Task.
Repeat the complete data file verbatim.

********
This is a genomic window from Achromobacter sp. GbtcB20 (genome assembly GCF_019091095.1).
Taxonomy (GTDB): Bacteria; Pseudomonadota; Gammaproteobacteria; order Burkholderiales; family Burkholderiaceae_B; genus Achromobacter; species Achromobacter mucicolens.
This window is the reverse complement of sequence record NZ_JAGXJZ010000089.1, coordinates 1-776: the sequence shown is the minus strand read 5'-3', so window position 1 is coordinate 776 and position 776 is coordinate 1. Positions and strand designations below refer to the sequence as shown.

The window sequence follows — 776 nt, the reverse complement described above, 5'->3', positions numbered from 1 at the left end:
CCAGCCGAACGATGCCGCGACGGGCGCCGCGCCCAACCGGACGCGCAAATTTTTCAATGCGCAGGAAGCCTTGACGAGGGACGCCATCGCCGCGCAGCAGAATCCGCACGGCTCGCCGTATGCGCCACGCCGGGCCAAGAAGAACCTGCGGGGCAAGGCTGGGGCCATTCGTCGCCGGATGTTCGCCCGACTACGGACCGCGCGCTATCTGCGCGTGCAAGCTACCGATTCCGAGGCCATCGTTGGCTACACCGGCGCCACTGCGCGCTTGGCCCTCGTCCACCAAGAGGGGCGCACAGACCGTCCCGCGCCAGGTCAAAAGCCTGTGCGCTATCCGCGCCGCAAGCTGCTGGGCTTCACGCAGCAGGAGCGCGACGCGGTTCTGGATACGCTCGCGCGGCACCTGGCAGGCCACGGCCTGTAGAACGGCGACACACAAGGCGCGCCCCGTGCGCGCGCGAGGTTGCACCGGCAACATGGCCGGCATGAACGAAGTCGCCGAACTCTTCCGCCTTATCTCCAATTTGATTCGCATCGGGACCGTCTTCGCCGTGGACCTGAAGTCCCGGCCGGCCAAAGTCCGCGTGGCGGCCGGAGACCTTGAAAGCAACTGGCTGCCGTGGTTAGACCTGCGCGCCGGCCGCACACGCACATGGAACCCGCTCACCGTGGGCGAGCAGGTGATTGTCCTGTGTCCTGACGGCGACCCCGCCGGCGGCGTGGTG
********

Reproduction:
This is a genomic window from Achromobacter sp. GbtcB20 (genome assembly GCF_019091095.1).
Taxonomy (GTDB): Bacteria; Pseudomonadota; Gammaproteobacteria; order Burkholderiales; family Burkholderiaceae_B; genus Achromobacter; species Achromobacter mucicolens.
This window is the reverse complement of sequence record NZ_JAGXJZ010000089.1, coordinates 1-776: the sequence shown is the minus strand read 5'-3', so window position 1 is coordinate 776 and position 776 is coordinate 1. Positions and strand designations below refer to the sequence as shown.

The window sequence follows — 776 nt, the reverse complement described above, 5'->3', positions numbered from 1 at the left end:
CCAGCCGAACGATGCCGCGACGGGCGCCGCGCCCAACCGGACGCGCAAATTTTTCAATGCGCAGGAAGCCTTGACGAGGGACGCCATCGCCGCGCAGCAGAATCCGCACGGCTCGCCGTATGCGCCACGCCGGGCCAAGAAGAACCTGCGGGGCAAGGCTGGGGCCATTCGTCGCCGGATGTTCGCCCGACTACGGACCGCGCGCTATCTGCGCGTGCAAGCTACCGATTCCGAGGCCATCGTTGGCTACACCGGCGCCACTGCGCGCTTGGCCCTCGTCCACCAAGAGGGGCGCACAGACCGTCCCGCGCCAGGTCAAAAGCCTGTGCGCTATCCGCGCCGCAAGCTGCTGGGCTTCACGCAGCAGGAGCGCGACGCGGTTCTGGATACGCTCGCGCGGCACCTGGCAGGCCACGGCCTGTAGAACGGCGACACACAAGGCGCGCCCCGTGCGCGCGCGAGGTTGCACCGGCAACATGGCCGGCATGAACGAAGTCGCCGAACTCTTCCGCCTTATCTCCAATTTGATTCGCATCGGGACCGTCTTCGCCGTGGACCTGAAGTCCCGGCCGGCCAAAGTCCGCGTGGCGGCCGGAGACCTTGAAAGCAACTGGCTGCCGTGGTTAGACCTGCGCGCCGGCCGCACACGCACATGGAACCCGCTCACCGTGGGCGAGCAGGTGATTGTCCTGTGTCCTGACGGCGACCCCGCCGGCGGCGTGGTG